Skydiver, pilot and BASEjumper Felix Baumgartner will attempt to break the sound barrier in freefall on Tuesday, October 9, 2012, jumping from a capsule lifted by a giant balloon to 36,576 meters (120,000 feet). This is something that Baumgartner has been preparing for over the past five years, but his team says the time period he now finds himself — the last few hours before takeoff — might be the most challenging of all.
“I’ll probably feel the most anxious when I’m trying to sleep in the hours before I start getting ready –when everything’s quiet and it’s just me and my thoughts,” 43-year old Baumgartner admitted. “Once my day begins, I’ll have a lot to do and my mind will have something to focus on.”
The target time for the launch of the balloon and capsule is 12:00 GMT/ 8 am EDT/5 am PDT on October 9. To watch it live, tune into http://youtube.com/redbull or http://redbullstratos.com/
Here’s how Baumgarter is spending the final 24 hours before the jump from the edge of space:
Launch Minus 24 Hours: Baumgartner started the day with a light cardio-based workout, mostly to “relax and loosen up,” according to Red Bull High Performance Director Andy Walshe.
Pilot Felix Baumgartner and girlfriend Nicole Oetl pose for a photograph during the preparations for the flight of the Red Bull Stratos mission in Roswell, New Mexico. Credit: Red Bull Stratos.
Minus 18h30: Rest and relaxation. His family has arrived at the New Mexico launch site and he will spend time with them, as well as reading messages of support that have been pouring in from around the world and drawing in his sketchbook – a pastime that he says helps to clear his mind. In the back of his mind he is always reviewing his checklists for the mission, his team says.
Minus 13h30: Baumgartner will join members of the crew for a light early dinner, but the food on his plate will be unique. For at least 24 hours before his jump, he must stick to a low-fiber diet prescribed by the mission’s medical team. It is vital for him to eat only foods that will clear his system quickly, without leaving residue that could create gas: a condition that can cause problems in the low-pressure of the stratosphere because it can expand in the body and cause serious discomfort.
Minus 12h00: Baumgartner will attempt to get to sleep early – before the Sun has even set. But whether he sleeps or tosses and turns all night — like Charles Lindbergh did before his historic flight across the Atlantic in 1920 – only Baumgarter knows.
Minus 4h30: “When I need to be ready, I’m always ready,” Baumgartner often says. And while he will try to sleep as long as possible, he’ll need to rise four to five hours before dawn to be ready for the intense day ahead.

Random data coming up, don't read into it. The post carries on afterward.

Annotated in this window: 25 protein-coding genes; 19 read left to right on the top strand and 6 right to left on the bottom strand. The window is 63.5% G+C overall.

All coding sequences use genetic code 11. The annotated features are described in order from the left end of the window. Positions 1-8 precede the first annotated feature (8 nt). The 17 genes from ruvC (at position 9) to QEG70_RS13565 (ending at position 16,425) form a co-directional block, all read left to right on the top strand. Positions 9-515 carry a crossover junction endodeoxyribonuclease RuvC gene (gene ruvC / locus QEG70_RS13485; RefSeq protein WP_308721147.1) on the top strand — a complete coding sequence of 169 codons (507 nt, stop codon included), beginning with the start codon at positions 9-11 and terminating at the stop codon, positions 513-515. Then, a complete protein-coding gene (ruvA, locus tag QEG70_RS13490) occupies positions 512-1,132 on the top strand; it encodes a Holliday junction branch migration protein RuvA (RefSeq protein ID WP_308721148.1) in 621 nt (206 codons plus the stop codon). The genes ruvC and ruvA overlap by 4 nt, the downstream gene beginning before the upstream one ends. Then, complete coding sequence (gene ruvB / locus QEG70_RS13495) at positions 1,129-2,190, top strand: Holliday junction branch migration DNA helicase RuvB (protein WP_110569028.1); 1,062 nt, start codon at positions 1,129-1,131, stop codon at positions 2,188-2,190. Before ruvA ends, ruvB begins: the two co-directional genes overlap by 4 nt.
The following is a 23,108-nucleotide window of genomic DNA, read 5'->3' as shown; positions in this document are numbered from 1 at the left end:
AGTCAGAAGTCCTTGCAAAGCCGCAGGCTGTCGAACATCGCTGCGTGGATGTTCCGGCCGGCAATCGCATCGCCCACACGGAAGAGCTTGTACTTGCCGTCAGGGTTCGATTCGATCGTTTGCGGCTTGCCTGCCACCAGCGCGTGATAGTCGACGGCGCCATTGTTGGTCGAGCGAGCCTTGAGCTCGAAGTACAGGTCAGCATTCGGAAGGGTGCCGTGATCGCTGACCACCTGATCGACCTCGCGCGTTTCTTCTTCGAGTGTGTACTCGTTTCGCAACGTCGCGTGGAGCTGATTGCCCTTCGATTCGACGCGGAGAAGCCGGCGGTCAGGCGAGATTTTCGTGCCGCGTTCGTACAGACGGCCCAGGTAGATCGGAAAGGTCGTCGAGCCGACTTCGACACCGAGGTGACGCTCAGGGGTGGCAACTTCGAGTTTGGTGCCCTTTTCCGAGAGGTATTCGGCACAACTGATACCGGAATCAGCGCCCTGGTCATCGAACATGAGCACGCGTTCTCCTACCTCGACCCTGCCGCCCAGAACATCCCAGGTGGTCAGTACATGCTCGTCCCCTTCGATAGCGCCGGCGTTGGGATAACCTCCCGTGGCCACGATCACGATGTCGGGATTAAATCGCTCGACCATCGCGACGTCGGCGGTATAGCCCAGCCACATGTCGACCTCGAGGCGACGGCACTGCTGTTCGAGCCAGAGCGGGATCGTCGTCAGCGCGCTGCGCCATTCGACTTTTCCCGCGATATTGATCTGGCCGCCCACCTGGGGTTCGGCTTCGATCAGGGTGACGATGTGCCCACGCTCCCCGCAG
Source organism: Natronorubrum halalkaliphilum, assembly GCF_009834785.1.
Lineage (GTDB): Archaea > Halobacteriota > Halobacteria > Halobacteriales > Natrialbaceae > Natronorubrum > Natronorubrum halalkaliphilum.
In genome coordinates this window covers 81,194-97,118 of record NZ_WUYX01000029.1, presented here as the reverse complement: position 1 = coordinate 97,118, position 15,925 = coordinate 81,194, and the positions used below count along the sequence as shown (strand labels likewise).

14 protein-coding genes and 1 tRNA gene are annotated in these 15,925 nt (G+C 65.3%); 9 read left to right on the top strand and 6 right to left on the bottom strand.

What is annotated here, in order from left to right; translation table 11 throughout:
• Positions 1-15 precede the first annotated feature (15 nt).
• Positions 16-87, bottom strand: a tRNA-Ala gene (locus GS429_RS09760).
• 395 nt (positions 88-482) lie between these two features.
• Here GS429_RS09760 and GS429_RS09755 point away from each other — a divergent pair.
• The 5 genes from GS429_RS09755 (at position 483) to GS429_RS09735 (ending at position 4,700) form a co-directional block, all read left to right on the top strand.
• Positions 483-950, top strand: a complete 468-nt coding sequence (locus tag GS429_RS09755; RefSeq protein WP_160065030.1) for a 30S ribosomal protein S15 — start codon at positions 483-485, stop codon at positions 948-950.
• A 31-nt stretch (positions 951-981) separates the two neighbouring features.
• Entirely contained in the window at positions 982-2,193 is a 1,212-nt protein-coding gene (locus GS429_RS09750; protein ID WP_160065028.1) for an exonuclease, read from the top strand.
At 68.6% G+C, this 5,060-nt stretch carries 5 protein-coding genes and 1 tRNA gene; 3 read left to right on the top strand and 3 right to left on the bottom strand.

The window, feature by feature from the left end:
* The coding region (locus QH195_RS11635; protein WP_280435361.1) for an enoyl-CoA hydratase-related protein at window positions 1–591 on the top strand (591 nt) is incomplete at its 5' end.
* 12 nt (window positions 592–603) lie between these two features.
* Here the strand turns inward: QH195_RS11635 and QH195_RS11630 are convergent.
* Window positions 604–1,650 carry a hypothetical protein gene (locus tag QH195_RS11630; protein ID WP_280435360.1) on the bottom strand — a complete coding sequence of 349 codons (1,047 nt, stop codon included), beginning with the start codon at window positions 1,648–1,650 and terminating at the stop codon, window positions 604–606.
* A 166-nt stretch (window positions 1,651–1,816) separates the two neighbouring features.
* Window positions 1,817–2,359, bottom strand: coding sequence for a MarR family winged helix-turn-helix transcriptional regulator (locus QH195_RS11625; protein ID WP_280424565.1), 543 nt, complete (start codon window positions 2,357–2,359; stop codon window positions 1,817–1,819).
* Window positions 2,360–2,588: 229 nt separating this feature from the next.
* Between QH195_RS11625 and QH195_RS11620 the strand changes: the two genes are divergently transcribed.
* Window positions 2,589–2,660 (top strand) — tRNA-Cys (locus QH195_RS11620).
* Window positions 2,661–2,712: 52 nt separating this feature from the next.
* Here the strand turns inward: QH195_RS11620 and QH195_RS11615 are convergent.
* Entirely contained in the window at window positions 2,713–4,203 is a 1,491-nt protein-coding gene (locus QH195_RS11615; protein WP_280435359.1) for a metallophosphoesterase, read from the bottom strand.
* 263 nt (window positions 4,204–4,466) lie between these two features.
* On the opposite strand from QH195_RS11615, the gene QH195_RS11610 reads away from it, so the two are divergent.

Minus 3h30: Baumgartner will arrive at the launch site, accompanied by his team, which includes Col. Joe Kittinger, whose freefall record Baumgarter is trying to break. Kittinger, a retired Air Force officer, jumped from 31,500 meters (31.5 km, 19.5 miles, 102,000 ft) in 1960. Now 83, Kittinger has been assisting Baumgartner in preparations for the jump.
Minus 4h00: Baumgartner will head to the runway where, as is habitual for the experienced pilot before
every flight, he will conduct a meticulous inspection of the capsule.
Minus 2h30: Baumgartner will undergo a final medical check and a compact, state-of-the-art physiological monitoring system will be strapped to his chest to be worn under his pressure suit throughout the mission.
Minus 2h00: Life Support Engineer Mike Todd will dress Baumgartner in his suit, a painstaking process, and Baumgartnerwill ‘pre-breathe’ oxygen for two hours to eliminate nitrogen from his bloodstream, which could expand dangerously at altitude.
Minus 0h30: Baumgartner will be strapped into his capsule chair to conduct final instrument checks as
directed by Mission Control. Then Capsule Engineer Jon Wells will seal the clear acrylic door. For several more long minutes of anticipation, Baumgartner will await countdown and, finally, launch.
Here’s a video that shows what the ascent and jump might be like:
Source: Red Bull Stratos
Nancy Atkinson is currently Universe Today’s Contributing Editor. Previously she served as UT’s Senior Editor and lead writer, and has worked with Astronomy Cast and 365 Days of Astronomy. Nancy is the author of the new book “Incredible Stories from Space: A Behind-the-Scenes Look at the Missions Changing Our View of the Cosmos.” She is also a NASA/JPL Solar System Ambassador.